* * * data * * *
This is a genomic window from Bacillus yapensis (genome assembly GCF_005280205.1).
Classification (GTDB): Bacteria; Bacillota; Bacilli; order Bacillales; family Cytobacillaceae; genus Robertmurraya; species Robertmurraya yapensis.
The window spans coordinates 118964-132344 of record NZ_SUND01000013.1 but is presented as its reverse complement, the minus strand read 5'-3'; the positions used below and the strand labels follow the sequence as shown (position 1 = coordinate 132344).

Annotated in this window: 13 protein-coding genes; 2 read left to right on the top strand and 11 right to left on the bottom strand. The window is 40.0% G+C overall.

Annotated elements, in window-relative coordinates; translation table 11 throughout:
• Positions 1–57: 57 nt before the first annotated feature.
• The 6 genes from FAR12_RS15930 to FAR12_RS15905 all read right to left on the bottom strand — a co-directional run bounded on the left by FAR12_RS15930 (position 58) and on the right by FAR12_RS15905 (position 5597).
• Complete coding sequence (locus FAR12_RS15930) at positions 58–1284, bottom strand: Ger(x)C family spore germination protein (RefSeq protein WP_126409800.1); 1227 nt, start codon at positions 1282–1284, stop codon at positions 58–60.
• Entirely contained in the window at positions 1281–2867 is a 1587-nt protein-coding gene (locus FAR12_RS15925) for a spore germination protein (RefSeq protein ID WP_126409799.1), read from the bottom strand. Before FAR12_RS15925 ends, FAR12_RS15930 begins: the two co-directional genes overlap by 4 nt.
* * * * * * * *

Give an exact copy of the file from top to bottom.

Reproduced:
This is a genomic window from Bacillus yapensis (genome assembly GCF_005280205.1).
Classification (GTDB): Bacteria; Bacillota; Bacilli; order Bacillales; family Cytobacillaceae; genus Robertmurraya; species Robertmurraya yapensis.
The window spans coordinates 118964-132344 of record NZ_SUND01000013.1 but is presented as its reverse complement, the minus strand read 5'-3'; the positions used below and the strand labels follow the sequence as shown (position 1 = coordinate 132344).

Annotated in this window: 13 protein-coding genes; 2 read left to right on the top strand and 11 right to left on the bottom strand. The window is 40.0% G+C overall.

Annotated elements, in window-relative coordinates; translation table 11 throughout:
• Positions 1–57: 57 nt before the first annotated feature.
• The 6 genes from FAR12_RS15930 to FAR12_RS15905 all read right to left on the bottom strand — a co-directional run bounded on the left by FAR12_RS15930 (position 58) and on the right by FAR12_RS15905 (position 5597).
• Complete coding sequence (locus FAR12_RS15930) at positions 58–1284, bottom strand: Ger(x)C family spore germination protein (RefSeq protein WP_126409800.1); 1227 nt, start codon at positions 1282–1284, stop codon at positions 58–60.
• Entirely contained in the window at positions 1281–2867 is a 1587-nt protein-coding gene (locus FAR12_RS15925) for a spore germination protein (RefSeq protein ID WP_126409799.1), read from the bottom strand. Before FAR12_RS15925 ends, FAR12_RS15930 begins: the two co-directional genes overlap by 4 nt.